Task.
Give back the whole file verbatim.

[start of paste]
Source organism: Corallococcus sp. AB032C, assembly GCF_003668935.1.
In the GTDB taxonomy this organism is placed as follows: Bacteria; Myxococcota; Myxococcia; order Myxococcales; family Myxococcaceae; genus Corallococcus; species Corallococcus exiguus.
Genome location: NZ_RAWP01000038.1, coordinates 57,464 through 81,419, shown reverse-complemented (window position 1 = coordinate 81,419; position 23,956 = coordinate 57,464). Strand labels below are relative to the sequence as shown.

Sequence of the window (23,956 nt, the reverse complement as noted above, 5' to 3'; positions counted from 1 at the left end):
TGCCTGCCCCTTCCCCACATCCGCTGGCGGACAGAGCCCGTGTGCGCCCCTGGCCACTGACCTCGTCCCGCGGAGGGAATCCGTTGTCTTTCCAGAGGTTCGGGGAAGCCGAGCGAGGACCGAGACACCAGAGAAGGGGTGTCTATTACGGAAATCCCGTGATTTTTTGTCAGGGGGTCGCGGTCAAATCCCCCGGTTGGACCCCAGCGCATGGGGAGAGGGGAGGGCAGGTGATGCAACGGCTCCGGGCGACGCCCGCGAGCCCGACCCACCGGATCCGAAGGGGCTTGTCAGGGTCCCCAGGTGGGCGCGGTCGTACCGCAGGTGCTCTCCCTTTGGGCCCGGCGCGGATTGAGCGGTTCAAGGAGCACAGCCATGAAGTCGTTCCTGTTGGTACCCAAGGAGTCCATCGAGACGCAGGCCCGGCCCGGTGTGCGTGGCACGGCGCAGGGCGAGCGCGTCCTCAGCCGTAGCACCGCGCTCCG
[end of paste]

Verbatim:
Source organism: Corallococcus sp. AB032C, assembly GCF_003668935.1.
In the GTDB taxonomy this organism is placed as follows: Bacteria; Myxococcota; Myxococcia; order Myxococcales; family Myxococcaceae; genus Corallococcus; species Corallococcus exiguus.
Genome location: NZ_RAWP01000038.1, coordinates 57,464 through 81,419, shown reverse-complemented (window position 1 = coordinate 81,419; position 23,956 = coordinate 57,464). Strand labels below are relative to the sequence as shown.

Sequence of the window (23,956 nt, the reverse complement as noted above, 5' to 3'; positions counted from 1 at the left end):
TGCCTGCCCCTTCCCCACATCCGCTGGCGGACAGAGCCCGTGTGCGCCCCTGGCCACTGACCTCGTCCCGCGGAGGGAATCCGTTGTCTTTCCAGAGGTTCGGGGAAGCCGAGCGAGGACCGAGACACCAGAGAAGGGGTGTCTATTACGGAAATCCCGTGATTTTTTGTCAGGGGGTCGCGGTCAAATCCCCCGGTTGGACCCCAGCGCATGGGGAGAGGGGAGGGCAGGTGATGCAACGGCTCCGGGCGACGCCCGCGAGCCCGACCCACCGGATCCGAAGGGGCTTGTCAGGGTCCCCAGGTGGGCGCGGTCGTACCGCAGGTGCTCTCCCTTTGGGCCCGGCGCGGATTGAGCGGTTCAAGGAGCACAGCCATGAAGTCGTTCCTGTTGGTACCCAAGGAGTCCATCGAGACGCAGGCCCGGCCCGGTGTGCGTGGCACGGCGCAGGGCGAGCGCGTCCTCAGCCGTAGCACCGCGCTCCG